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Wages of Welfare Reform

Monday, May 19 1997; Page A20

THE PRESIDENT was right to order that welfare recipients put to work under the terms of last year's welfare bill be paid the minimum wage. The objecting governors and other critics are likewise right when they say that his decision will throw the bill even further out of whack than it already was. What the president basically proved in doing the right thing on the wage was how great a mistake he made in caving in to election-year pressures, some of them of his own making, and signing the bill to begin with.

The problem with the welfare part of this legislation – as distinct from the gratuitous cuts that it also imposed in other programs for the poor – is the mismatch that exists between its commands and the resources it provides to carry them out. The basic command is that welfare recipients work, but that's not something that can be achieved by the snap of a finger or the waving of a wand or it would have happened long ago. A lot of welfare recipients aren't capable of holding down jobs without an enormous amount of support. Nor, in many cases, are there jobs enough in the private sector to accommodate them even if they could hold them down.

The cost to the states of putting to work as many recipients as the bill requires was already going to be greater over time than the fixed funding in the bill. The minimum wage decision will only add to the cost; hence the squawk from the governors. But it's not the decision that was wrong. Welfare recipients put to work are no less entitled to the protections of the wage and hour laws than other workers. To pay them less would also be to undercut the wages of other workers with whom they will now compete for low-paying jobs. That was a major part of the argument organized labor used in pushing for the order. Wages in that part of the economy are already too low to support a family, and income inequality in the country generally is too great.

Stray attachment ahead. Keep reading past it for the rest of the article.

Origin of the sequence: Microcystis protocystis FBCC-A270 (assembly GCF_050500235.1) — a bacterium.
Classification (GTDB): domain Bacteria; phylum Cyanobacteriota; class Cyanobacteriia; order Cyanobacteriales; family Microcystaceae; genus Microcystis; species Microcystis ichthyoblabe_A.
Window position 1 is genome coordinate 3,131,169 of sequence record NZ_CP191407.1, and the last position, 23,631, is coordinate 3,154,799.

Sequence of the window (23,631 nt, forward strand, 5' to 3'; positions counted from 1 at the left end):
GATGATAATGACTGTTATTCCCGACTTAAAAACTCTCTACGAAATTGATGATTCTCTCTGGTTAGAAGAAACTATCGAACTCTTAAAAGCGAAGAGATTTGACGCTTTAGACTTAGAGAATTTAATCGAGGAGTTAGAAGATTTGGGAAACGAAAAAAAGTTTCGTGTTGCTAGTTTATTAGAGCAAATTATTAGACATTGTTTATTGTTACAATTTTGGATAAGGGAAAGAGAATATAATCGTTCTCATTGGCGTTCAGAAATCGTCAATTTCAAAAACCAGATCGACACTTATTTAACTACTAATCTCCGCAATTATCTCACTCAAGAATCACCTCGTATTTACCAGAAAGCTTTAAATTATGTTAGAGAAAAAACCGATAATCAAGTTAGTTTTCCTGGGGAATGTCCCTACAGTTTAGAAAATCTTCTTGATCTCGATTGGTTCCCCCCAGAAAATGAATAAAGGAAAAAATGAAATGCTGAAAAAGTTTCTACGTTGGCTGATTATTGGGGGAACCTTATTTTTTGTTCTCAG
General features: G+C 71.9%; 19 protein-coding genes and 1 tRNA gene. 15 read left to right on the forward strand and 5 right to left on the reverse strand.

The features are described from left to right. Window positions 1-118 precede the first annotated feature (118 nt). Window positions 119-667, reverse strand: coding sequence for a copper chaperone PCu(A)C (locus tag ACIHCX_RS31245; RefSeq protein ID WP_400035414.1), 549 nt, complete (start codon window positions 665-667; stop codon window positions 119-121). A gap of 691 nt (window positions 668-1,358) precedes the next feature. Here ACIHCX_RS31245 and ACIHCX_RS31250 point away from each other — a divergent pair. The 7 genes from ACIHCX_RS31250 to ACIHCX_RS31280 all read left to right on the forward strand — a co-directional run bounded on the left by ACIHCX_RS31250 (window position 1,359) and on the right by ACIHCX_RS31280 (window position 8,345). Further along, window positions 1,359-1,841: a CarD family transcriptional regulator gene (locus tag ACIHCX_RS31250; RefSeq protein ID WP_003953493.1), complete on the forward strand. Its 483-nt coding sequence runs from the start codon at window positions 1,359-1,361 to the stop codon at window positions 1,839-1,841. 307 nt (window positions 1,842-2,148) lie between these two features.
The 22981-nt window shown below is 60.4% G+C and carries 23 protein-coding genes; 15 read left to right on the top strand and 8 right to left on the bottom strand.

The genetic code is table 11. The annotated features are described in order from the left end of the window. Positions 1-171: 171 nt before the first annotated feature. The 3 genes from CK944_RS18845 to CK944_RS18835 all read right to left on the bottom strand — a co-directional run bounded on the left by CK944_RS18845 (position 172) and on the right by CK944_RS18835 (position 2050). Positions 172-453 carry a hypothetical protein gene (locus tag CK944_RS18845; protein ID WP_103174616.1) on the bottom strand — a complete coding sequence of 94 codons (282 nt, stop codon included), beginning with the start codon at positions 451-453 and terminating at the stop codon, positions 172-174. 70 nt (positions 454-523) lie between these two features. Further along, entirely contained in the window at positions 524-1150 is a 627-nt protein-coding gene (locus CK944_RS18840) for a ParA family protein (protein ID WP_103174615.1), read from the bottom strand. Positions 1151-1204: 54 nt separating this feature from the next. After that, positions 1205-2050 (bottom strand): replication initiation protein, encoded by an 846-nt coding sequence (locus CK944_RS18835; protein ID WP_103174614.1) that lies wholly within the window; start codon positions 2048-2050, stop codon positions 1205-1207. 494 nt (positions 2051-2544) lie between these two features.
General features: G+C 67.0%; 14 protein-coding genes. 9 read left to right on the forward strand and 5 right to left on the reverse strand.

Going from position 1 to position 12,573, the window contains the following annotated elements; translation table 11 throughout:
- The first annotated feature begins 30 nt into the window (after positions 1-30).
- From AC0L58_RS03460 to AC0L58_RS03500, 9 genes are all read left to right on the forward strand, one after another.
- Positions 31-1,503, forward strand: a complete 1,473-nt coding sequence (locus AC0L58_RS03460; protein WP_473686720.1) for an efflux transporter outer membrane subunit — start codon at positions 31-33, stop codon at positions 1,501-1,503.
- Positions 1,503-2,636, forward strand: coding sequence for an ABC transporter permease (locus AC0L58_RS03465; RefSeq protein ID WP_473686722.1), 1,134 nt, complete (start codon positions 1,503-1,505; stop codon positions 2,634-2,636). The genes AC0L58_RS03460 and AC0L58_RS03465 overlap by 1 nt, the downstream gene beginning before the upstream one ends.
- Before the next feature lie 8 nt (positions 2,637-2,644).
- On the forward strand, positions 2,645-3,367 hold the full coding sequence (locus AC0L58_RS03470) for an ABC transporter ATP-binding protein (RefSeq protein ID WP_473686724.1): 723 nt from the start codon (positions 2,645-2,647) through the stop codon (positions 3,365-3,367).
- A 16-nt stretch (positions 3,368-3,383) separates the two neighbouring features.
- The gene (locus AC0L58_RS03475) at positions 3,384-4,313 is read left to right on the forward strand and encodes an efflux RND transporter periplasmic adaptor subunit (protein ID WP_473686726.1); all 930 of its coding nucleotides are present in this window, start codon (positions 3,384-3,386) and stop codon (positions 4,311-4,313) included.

The law requires that increasing percentages of welfare recipients work each year. States that fail to meet the targets risk loss of some of their federal funds. The number of hours a recipient must work to qualify also increases. Twenty hours a week will be enough at first, but eventually that will rise to 30. For now, the way the president's order is written, most states will be able to put recipients to work themselves, or pay private employers to do so, for about the amount of a monthly welfare check. But over time that will cease to be true; a welfare check that will pay for 20 hours at the minimum wage won't cover 30.

The state will have to come up with the difference. Or it will have to start lopping people off the rolls for other reasons. The bill gives states power to do that, too, and that's what welfare advocacy groups fear may happen in states whose low benefits won't cover all the hours the bill requires. Back to the mismatch: The bill requires more than it pays for. As with the other flaws in this misbegotten legislation, sooner or later this one needs to be fixed, or a lot of vulnerable people including children badly in need of help are going to end up harmed instead.

© Copyright 1997 The Washington Post Company

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